We have lots of perennial flowers in our flower bed. (12 different
varieties or so- including bushes and roses, 15'x6' aprox garden) My wife
was thinking of putting mulch between the flowers so the weeds would not
grow (easier maintenance). I was not sure if that would be a good idea
for two reasons. 1. when the leave accumulate in the fall time in our
flower bed, it will be difficult to get rid of them (hard to get a rake in
there). With dirt flower bet, what ever you can't rake out, it will
decompose with the rest of the dirt. And if you leave them in with the
mulch, seeds will start growing there next year. 2. will perennial
flowers be able to poke through the mulch every spring time? I always
thought that mulch is more ideal it you have a simple flower bed or around a
tree truck. what do yo think? thanks
Leaves rot down to make an excellent mulch. Leaf mould we call it in UK.
Don't worry about the perennials, they'll be back. If You're really worried
about the leaves, grab big handfuls where you can and bag them up to rot
down and go back on the garden later. They can also be sucked up through a
leaf blower/shredder whatever. Some people pile them up and mow the pile.
Some people push them en masse under bushes/shrubs and forget about them.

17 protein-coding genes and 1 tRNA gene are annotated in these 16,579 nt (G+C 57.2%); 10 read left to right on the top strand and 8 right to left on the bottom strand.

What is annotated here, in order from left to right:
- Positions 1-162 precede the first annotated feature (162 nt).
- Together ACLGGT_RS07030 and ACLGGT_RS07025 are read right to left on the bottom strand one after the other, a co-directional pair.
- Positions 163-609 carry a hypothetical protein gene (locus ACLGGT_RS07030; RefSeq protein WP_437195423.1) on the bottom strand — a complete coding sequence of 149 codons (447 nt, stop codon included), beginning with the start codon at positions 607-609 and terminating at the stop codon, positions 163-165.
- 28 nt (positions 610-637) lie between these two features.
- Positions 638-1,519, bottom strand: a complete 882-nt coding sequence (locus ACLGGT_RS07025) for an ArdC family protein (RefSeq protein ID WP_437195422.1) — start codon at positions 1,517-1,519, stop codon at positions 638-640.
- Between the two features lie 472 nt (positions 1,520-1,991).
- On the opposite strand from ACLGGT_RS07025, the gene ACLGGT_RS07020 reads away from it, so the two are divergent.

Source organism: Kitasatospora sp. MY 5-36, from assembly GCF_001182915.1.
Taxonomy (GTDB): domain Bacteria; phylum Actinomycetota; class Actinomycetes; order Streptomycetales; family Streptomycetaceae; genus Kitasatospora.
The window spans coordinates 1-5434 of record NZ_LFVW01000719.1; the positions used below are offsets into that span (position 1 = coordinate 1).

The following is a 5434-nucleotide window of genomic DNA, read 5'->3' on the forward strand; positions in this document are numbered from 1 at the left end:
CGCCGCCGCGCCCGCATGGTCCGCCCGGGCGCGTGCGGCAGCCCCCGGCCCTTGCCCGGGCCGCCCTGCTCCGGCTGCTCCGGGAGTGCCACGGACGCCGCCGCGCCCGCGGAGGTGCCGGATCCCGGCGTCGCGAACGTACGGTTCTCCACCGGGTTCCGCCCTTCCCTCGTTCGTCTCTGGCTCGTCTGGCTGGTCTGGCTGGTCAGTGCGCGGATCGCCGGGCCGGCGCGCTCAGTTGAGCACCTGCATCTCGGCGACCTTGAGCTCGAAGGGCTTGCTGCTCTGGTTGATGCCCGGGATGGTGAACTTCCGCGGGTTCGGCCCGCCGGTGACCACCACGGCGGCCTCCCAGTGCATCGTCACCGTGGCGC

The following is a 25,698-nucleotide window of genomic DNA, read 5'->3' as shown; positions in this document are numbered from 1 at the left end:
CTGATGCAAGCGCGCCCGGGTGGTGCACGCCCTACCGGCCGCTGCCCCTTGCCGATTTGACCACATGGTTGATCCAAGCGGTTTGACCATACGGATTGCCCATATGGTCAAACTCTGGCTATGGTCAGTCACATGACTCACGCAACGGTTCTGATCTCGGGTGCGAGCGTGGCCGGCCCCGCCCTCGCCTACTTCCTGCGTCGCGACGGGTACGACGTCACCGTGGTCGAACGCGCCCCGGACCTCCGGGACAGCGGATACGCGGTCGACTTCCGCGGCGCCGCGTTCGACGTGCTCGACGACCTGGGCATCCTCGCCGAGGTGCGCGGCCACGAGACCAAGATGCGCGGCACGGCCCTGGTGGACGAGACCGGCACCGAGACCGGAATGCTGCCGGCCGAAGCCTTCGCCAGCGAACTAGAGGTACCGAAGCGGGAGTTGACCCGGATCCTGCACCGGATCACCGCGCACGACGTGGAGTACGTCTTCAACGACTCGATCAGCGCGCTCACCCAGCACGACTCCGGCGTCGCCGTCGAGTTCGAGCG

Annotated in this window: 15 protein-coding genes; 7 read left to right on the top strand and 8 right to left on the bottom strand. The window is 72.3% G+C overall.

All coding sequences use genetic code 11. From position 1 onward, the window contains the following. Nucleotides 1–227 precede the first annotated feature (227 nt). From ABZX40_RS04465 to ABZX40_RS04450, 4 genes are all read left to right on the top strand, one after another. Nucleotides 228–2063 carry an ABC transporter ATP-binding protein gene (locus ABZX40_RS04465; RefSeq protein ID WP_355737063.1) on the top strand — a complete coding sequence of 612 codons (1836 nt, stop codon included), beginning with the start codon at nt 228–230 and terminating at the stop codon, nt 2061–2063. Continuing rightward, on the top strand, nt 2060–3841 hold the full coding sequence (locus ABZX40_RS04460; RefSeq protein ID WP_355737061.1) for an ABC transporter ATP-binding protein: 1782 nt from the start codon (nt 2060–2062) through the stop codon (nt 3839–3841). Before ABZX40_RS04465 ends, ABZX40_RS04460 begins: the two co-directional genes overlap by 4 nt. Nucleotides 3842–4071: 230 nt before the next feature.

Whichever method you choose, they will be good stuff.
Perennials and bulbs will grow right up through mulch no problem. As for
the leaves you can *gently* rake most of them out, the remaining will do no
harm but will actually do more good. Rotted leaves are a great soil
amendment. I mulch up and dig in some in my flower beds every fall. By
spring they are just about all rotted and composted.
Most importantly, HAVE FUN out there!
Really, that can depend on the kind of leaves. The only trees that drop their
leaves on my garden beds and borders are the surrounding neighbors' silver
maples. These are NOT good to leave on the beds over the winter. They don't
break down quickly, they turn into a hard, compacted, slimey mess that
interferes with drainage, etc. I remove all the maple leaves from the beds in
the autumn, and replace them (where needed) with dry oak leaves that I gather
dozens of bags-full from my neighborhood leaf piles (and that I use for
composting as well). The maple leaves I haven't cleared away around the garden
edges and shrubs are (as I type this) lying in solid, tough layers not even
remotely on their way to decomposition. The oak leaf winter mulches are
fluffy, permeable, and breaking down nicely.
nNJ usa z7
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